1. What a brilliant approach to writing lectures! Just that alone makes me want to read them in order to see what she has done. You know, I haven’t yet managed to read anything by Ali. Maybe I should start making a list of reading goals for 2013 and put her at the top. Have fun working on your Beauvoir essay!

    • Oho, I have just received my copy of Artless and feel sure it is a book you would very much enjoy! I would love to know what you make of her – I do think she’s special. And thank you, Beauvoir was fun in the end!

  2. Excellent post, Litlove about two obviously wise writers.

    I think there are only two rules to writing fiction.
    Rule one: Clarity in the prose.
    Rule two: Truth in the fiction.
    All else is personal preference and craft skills.

    • PK, I was really glad to hear from you when I saw your comment come in and I’m sorry it’s taken an age to get around to replying. I do hope all is well with you? I think both these writers would appeal to you, and I applaud your two rules. I’m right behind you on them.

  3. I enjoyed reading your post immensely, Litlove. As with so much of your writing, I find myself saying ‘yes, that’s exactly how it is.’

    My job is to encourage widening participation in higher education and for this personal narratives carry much more weight than generalized messages about the benefits of going to university. Life is, however, infinitely more complex than a ‘rags to riches’ story can allow, and this is what we look to writers to explore.

    I’ll certainly want to read ‘Artful’ now. Your blog is very bad for my bank balance!

    • Karen – lol! Book blogging altogether is bad for my bank balance! But I hope you read Ali Smith at some point, whether it’s this book or her novels or short stories. I think she’s wonderful. Thank you so much for your kind comment – and I can quite believe that the personal narrative is more encouraging for people wondering about higher ed. I also think education happens at the wrong time for a lot of people, and so it makes sense to go back to it later in life, with more time, energy, determination and so on. Good luck with your job – it’s very worthwhile.

    • Thank you, the writing turned out to be fun! And I’d love to know what you think of Ali Smith. I find her very wise and compassionate, so I would have thought she’d suit your taste!

    • Ruthiella, I really hope you enjoy it. I liked that one very much indeed, but then I know I’m an Ali Smith fan and she hasn’t disappointed me yet. I’d love to know what you make of her writing.

  4. ” For both Knausgaard and Ali Smith, writing was about trusting the process of writing to fuel its own internal creative engine.” Wow, that is an insightful comment, Litlove. I really enjoyed reading what you got out of Ali’s lectures, and relating to Knausgard – I went and read that post too right after, so see what you said there. It is interesting that both these writers have to let go, and let inspiration come to them, and they help to shape it by being honest and clear in their writing. Your post was powerful too, Litlove. I really think you have something there about the writing process, that I have been working through myself these past few months. Thanks for this post.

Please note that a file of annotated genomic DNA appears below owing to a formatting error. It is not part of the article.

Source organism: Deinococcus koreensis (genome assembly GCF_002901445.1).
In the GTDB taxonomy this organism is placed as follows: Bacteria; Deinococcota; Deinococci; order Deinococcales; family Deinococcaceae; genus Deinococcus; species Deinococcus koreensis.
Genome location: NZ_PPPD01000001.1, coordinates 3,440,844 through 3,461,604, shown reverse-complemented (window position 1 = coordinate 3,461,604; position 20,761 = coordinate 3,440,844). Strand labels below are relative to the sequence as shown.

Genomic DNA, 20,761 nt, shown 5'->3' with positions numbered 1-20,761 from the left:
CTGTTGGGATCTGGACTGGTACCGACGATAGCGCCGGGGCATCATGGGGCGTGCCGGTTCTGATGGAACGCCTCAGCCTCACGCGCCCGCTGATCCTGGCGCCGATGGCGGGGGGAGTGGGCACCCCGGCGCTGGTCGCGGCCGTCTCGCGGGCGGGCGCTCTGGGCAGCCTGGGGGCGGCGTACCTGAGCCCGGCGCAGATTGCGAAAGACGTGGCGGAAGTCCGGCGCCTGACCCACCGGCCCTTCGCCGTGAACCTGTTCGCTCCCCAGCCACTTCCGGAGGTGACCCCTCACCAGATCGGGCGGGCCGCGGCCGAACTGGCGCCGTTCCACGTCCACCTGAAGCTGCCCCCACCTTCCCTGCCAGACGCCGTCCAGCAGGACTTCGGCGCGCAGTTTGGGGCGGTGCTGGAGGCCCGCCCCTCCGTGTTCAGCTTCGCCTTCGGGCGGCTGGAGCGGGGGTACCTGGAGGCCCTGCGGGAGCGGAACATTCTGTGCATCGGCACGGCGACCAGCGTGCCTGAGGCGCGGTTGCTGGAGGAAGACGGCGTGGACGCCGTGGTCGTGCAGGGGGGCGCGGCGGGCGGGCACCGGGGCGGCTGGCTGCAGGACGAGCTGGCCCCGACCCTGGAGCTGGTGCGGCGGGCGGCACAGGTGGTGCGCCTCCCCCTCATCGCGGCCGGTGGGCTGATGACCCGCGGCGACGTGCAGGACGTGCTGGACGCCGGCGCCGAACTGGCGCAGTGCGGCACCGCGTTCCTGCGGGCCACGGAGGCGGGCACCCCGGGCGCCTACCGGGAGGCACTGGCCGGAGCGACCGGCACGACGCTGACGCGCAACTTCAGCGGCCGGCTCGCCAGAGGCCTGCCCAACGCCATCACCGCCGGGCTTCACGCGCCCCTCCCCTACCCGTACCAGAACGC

Good luck with all you have coming up, too.

    • Susan, thank you for your lovely comment! I found both talks very affecting, and it was good to be able to write about them quite quickly afterwards, while the impression was still strong in my mind. I really felt they were both such honest writers, and so thoughtful about the process. Good luck with your own writing – we writers need all the solidarity we can get!

  5. I’ll miss your blog over the week, but I love this post too. There is so much in it, and it links very much with what I’ve been thinking about as I’ve just come back from my trip out west with a head full of new experiences.

    • Lilian, I have every faith that you will find ways to make the most of those new experiences, either on paper or off of it. I really do like thinking about narrative, and the process of creation is fascinating.

  6. Great post. I always enjoy reading your thoughts about narratives and writing. Ali Smith’s writing is wonderful and I’m glad to hear that she speaks so well about the process of writing as well. I found Knausgaard fascinating. I cringed at time for his ruthless honesty but he writes so well that he carried it off. And of course his writing was therapeutic. That doesn’t mean that he feels fine now or that he’s ‘cured’ (whatever that would mean in his case). But he has been able to express difficult things and come to terms with them. How is that not therapeutic?

    • Ooh Pete, I’d love to know more about your reaction to the Knausgaard as he was talking a bit at the wordfest about the difficulties of being a father and someone who wanted, well, needed to do creative work too. As you’re in the thick of that I wonder how it struck you? As for the therapy angle, I think he was saying that the expression of difficult things and the coming to terms with them were not directly linked – they happened independently of one another. He agreed that the process of putting words on paper was therapeutic, but that if his life had improved it was due to other factors, not the self-expression. At least I think that was what he meant! I wonder how I will feel about that when I’ve read his book?

  7. What a lovely essay. There are so many nuggets in this that I want to come back for a re-read. What jumped out right now was the remark about trusting the process of writing itself – that one speaks to me because words, ideas and the overall flow comes to me *only* when I start writing. I have a general idea of what I want to say but the details get sorted out only once I start typing.

    I was startled over the bit about certain narratives triumphing over others – startled because till I read it I hadn’t thought of it as such but of course it’s true.

    • Juhi, i know just what you mean. Whenever I look at something I wrote, it’s like an out of body experience. I wonder how on earth I thought of it? But in the moment, the pull of the creative process is very strong and it sort of takes over. I just love thinking about narratives and writing, it’s all so fascinating!